The same countries which have demanded that the sole, miniscule nation of the Jews do all but slit its own throat for the sake of creating Arab state # 22 have also stood by and watched the subjugation and murder of millions of black Africans by Arabs for decades.

And the sin has been even worse than it initially appears…

While the south of the Sudan was non-Muslim, the western province-- the Darfur region-- had been converted and was part of the Dar ul-Islam…so there was no religious reason for the slaughter that has also been waged by the Arab and Arabized north against it.

Indeed, the violence in Darfur has perhaps even a more disturbing and revealing twist…

Back on June 15, 2006, an AP article by Nick Wadhams dealt with the findings of an UN-backed court, finally prodded into action, probing war crimes in Darfur. In the middle of the article (a small blurb on page nine…after all, this wasn't Jews being forced to go after Hamas murderers in Gaza, so forget about the front page), Luis Moreno-Ocampo, chief prosecutor, stated that eyewitnesses spoke of Arab perpetrators of the atrocities telling black victims such things as, "we will kill all of you blacks and drive you out of this land."

So, while earlier Arab violence against the south could largely be seen as "merely" a modern extension of the fourteen century-old murderous clash between the Dar ul-Islam and the Dar al-Harb, the atrocities being committed in Darfur (as those in Arab-occupied Syrian and Iraqi Kurdistan, much of the rest of heavily non-Arab, Amazigh--"Berber"--North Africa, and elsewhere) are mostly about Arab racism and chauvinism, pure and simple…and being conducted by those very same folks who like to lecture the rest of the world about “racist Zionism.”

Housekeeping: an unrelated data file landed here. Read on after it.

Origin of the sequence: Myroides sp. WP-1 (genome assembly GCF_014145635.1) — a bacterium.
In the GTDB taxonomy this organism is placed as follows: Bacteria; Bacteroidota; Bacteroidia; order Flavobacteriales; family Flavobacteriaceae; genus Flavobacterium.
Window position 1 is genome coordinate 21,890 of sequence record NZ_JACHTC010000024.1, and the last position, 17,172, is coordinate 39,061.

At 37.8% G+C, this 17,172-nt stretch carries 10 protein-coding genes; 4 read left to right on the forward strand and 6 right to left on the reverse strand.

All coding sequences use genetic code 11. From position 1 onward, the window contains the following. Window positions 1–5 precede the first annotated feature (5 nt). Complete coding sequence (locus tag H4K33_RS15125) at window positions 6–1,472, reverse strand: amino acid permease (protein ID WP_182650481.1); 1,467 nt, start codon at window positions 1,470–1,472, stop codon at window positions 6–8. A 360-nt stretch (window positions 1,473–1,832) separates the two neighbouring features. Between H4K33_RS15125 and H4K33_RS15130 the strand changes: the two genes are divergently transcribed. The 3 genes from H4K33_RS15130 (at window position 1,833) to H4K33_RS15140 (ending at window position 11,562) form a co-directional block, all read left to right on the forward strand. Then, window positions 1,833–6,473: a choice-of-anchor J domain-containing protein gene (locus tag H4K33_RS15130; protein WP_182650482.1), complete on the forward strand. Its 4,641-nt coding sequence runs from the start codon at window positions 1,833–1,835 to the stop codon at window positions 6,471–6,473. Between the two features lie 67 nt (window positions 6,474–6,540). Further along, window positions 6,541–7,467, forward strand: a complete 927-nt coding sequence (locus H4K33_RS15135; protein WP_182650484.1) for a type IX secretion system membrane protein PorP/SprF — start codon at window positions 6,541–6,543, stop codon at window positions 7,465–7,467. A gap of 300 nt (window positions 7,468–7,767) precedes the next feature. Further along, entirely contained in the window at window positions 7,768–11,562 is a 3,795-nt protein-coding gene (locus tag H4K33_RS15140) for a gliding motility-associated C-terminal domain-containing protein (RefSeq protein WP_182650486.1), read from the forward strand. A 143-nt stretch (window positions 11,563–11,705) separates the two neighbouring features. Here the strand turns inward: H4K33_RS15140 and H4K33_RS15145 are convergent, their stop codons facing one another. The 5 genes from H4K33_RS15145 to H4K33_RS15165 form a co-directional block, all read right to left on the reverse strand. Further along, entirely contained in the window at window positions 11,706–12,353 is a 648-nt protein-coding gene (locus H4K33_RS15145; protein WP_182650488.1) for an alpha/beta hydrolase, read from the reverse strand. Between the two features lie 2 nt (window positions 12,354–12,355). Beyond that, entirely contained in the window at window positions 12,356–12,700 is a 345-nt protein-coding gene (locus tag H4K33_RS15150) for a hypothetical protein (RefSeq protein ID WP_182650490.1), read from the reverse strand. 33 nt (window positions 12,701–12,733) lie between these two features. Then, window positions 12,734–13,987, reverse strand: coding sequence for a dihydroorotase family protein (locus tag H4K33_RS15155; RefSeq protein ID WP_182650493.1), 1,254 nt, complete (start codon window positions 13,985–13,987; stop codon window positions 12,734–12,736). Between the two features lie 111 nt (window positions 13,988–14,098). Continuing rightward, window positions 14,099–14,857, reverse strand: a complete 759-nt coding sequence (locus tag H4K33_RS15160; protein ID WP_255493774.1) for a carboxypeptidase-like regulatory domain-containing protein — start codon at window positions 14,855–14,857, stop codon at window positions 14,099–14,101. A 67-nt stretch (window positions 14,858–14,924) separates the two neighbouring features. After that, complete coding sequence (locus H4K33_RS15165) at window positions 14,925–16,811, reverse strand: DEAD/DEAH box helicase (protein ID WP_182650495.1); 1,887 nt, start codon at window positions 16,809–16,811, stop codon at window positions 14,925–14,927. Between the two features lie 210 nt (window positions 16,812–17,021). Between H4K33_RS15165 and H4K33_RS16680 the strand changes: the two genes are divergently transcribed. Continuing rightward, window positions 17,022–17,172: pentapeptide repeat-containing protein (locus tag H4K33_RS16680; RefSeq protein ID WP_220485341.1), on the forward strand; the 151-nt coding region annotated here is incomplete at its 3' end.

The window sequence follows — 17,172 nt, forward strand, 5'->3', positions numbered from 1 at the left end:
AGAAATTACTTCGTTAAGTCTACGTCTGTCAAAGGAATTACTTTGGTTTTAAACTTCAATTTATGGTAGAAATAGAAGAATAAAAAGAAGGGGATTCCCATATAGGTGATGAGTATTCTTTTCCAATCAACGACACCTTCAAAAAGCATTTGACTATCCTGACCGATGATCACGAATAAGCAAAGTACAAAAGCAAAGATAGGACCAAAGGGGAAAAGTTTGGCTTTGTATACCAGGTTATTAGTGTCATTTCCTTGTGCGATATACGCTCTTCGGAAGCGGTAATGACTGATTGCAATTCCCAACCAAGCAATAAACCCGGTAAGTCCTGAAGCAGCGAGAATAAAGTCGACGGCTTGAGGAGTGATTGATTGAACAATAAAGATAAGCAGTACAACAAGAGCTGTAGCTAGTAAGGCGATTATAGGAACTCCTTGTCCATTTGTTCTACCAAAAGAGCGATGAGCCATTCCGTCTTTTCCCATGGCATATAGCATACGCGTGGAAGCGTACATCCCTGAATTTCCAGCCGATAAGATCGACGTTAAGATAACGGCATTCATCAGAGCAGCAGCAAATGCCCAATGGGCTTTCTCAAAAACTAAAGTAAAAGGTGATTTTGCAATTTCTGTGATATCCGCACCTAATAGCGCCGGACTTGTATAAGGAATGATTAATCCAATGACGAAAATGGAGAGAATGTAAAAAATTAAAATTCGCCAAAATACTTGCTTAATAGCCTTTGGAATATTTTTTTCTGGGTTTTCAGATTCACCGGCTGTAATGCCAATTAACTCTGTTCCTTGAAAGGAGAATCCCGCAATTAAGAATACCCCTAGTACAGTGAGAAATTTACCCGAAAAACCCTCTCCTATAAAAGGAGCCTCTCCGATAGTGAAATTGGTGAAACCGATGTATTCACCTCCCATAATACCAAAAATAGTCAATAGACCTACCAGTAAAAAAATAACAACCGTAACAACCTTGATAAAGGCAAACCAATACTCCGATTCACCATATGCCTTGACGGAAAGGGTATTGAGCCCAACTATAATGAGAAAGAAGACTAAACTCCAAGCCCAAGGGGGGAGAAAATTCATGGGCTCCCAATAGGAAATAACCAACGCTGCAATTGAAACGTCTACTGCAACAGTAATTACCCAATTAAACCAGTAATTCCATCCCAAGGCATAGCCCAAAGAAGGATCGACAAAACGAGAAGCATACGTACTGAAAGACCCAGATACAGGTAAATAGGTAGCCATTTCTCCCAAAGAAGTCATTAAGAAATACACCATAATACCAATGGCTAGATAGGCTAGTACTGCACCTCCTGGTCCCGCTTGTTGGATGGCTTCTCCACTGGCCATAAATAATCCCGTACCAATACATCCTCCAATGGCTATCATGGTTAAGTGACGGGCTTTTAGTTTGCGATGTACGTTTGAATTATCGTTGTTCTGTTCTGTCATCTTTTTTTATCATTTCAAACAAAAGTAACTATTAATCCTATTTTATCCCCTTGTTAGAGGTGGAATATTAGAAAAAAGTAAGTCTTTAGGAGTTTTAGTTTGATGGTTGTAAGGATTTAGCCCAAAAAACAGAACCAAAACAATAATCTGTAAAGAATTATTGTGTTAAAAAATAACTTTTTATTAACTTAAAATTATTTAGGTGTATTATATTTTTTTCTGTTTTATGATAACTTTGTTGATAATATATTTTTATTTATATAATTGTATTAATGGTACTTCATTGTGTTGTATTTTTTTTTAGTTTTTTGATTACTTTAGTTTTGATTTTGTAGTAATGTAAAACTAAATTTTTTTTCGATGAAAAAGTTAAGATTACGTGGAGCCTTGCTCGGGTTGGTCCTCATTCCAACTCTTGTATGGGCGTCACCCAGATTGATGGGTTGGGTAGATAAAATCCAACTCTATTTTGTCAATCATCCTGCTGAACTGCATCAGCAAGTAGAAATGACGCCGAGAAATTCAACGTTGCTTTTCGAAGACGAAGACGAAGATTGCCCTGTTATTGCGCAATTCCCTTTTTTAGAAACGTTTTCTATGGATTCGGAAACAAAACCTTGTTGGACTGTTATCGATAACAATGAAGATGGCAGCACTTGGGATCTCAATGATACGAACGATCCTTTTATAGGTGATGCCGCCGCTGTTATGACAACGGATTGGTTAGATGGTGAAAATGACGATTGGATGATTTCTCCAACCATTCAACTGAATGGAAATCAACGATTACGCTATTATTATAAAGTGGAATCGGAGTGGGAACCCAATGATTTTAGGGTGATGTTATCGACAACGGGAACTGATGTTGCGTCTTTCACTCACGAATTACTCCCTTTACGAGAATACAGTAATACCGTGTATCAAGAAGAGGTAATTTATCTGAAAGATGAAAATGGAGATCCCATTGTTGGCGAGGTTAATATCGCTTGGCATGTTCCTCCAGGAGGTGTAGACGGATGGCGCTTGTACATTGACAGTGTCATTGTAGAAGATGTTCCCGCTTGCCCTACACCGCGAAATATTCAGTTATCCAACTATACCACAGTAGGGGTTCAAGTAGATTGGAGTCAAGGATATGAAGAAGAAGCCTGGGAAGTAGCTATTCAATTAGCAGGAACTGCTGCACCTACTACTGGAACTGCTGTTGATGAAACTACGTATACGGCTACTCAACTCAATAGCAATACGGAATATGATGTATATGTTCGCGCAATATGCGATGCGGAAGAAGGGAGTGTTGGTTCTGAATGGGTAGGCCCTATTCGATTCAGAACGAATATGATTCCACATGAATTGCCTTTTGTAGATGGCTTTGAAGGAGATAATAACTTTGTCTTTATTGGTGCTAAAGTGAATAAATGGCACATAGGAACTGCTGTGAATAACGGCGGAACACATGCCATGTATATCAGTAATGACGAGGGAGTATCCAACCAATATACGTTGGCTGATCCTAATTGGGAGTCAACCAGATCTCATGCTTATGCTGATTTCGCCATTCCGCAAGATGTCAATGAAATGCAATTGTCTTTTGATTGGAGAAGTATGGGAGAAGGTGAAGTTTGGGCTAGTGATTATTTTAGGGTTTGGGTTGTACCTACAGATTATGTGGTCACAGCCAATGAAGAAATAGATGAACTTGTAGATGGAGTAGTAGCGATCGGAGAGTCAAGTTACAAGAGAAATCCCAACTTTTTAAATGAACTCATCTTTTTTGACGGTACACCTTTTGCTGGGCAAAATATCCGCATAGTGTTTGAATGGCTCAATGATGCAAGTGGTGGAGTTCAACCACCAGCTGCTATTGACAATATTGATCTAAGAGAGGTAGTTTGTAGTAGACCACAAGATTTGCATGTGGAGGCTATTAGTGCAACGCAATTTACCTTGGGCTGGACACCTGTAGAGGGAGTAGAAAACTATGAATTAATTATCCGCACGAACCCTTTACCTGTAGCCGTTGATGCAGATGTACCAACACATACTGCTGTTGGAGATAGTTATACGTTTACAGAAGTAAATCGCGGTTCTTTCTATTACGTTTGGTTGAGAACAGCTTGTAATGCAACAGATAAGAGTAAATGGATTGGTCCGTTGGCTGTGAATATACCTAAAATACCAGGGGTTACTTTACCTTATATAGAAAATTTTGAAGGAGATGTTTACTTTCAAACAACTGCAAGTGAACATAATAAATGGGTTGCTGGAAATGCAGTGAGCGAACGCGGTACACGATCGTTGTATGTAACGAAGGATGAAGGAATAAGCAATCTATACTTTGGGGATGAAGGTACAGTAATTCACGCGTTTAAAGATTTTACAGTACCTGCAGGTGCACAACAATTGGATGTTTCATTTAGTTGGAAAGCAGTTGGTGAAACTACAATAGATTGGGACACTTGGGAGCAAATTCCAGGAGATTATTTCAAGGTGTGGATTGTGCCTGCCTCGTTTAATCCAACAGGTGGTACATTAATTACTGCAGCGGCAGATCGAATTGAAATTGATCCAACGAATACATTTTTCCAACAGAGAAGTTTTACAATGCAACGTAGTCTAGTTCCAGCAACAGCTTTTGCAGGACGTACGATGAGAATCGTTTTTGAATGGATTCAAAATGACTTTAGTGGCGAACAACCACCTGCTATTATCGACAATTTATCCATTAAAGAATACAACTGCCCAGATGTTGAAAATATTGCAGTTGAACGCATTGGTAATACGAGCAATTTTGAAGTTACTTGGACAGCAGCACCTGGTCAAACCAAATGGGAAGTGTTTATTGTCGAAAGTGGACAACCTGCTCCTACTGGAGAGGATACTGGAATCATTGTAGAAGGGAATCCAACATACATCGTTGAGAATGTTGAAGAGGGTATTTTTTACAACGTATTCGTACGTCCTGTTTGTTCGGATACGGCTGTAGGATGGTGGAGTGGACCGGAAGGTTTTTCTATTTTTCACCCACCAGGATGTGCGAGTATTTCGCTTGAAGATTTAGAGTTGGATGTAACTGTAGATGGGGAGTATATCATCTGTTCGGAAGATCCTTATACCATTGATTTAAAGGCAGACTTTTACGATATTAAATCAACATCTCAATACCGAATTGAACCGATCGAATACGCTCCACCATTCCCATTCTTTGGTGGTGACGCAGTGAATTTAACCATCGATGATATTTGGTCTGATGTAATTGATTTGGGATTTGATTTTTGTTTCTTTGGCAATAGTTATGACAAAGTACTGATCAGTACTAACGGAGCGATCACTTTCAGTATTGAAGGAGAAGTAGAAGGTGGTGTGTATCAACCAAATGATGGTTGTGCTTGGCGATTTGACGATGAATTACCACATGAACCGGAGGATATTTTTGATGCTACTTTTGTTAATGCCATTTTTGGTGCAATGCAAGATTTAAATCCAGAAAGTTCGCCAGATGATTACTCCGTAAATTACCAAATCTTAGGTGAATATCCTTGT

And that, dear readers, is the despicable story within the story. It is the on-going saga of the quest for justice throughout the region…relative justice, since the perfect variety is not attainable in the realm of man.

It is the justice, for example, which demands a state for thirty-five million largely subjugated, used, and abused truly stateless Kurds before Arabs (who want Israel dead and call any and all negotiations with it merely a "Trojan Horse") get their second--not first--state in "Palestine." Recall that Jordan was created in 1922 from some 80% of the original April 25, 1920 Mandate's territory. And that second state would bring the Arab total to twenty-two--most having been created by the conquest and forced Arabization of other non-Arab peoples' lands.

Arabs twenty-two, Kurds (and everyone else in Arab eyes) zero. That's not how relative justice is supposed to work, and it is indeed the same story in other parts of the region as well--besides the Sudan's south and west.

My own new book, The Quest For Justice In The Middle East…The Arab-Israeli Conflict In Greater Perspective (http://q4j-middle-east.com), is validly documented to the moon and contains several chapters dealing with the Sudan. It was specifically created to tell this and the related, more general story in a broader, more accurate perspective--one which has been ignored in far too many other sources.